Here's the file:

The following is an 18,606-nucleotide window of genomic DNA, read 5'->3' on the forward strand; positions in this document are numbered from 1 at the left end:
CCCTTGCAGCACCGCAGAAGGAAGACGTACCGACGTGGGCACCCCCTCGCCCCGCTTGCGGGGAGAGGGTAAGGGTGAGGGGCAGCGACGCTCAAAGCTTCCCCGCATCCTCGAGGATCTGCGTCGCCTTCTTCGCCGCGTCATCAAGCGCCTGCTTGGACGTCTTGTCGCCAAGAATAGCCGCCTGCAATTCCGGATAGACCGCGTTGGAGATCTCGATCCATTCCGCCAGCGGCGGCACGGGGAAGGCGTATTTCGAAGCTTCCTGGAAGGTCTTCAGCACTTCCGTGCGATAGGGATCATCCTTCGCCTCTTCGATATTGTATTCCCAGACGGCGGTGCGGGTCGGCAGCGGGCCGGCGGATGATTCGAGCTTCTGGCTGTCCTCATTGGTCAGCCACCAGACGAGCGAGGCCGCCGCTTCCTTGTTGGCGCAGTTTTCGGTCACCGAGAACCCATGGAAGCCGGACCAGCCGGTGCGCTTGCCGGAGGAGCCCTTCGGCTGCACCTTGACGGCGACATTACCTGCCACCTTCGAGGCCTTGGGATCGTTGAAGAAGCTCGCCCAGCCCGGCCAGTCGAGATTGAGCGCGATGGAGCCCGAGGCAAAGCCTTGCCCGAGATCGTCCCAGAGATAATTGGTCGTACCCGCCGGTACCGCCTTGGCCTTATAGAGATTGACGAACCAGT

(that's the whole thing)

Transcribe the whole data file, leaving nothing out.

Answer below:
The following is an 18,606-nucleotide window of genomic DNA, read 5'->3' on the forward strand; positions in this document are numbered from 1 at the left end:
CCCTTGCAGCACCGCAGAAGGAAGACGTACCGACGTGGGCACCCCCTCGCCCCGCTTGCGGGGAGAGGGTAAGGGTGAGGGGCAGCGACGCTCAAAGCTTCCCCGCATCCTCGAGGATCTGCGTCGCCTTCTTCGCCGCGTCATCAAGCGCCTGCTTGGACGTCTTGTCGCCAAGAATAGCCGCCTGCAATTCCGGATAGACCGCGTTGGAGATCTCGATCCATTCCGCCAGCGGCGGCACGGGGAAGGCGTATTTCGAAGCTTCCTGGAAGGTCTTCAGCACTTCCGTGCGATAGGGATCATCCTTCGCCTCTTCGATATTGTATTCCCAGACGGCGGTGCGGGTCGGCAGCGGGCCGGCGGATGATTCGAGCTTCTGGCTGTCCTCATTGGTCAGCCACCAGACGAGCGAGGCCGCCGCTTCCTTGTTGGCGCAGTTTTCGGTCACCGAGAACCCATGGAAGCCGGACCAGCCGGTGCGCTTGCCGGAGGAGCCCTTCGGCTGCACCTTGACGGCGACATTACCTGCCACCTTCGAGGCCTTGGGATCGTTGAAGAAGCTCGCCCAGCCCGGCCAGTCGAGATTGAGCGCGATGGAGCCCGAGGCAAAGCCTTGCCCGAGATCGTCCCAGAGATAATTGGTCGTACCCGCCGGTACCGCCTTGGCCTTATAGAGATTGACGAACCAGT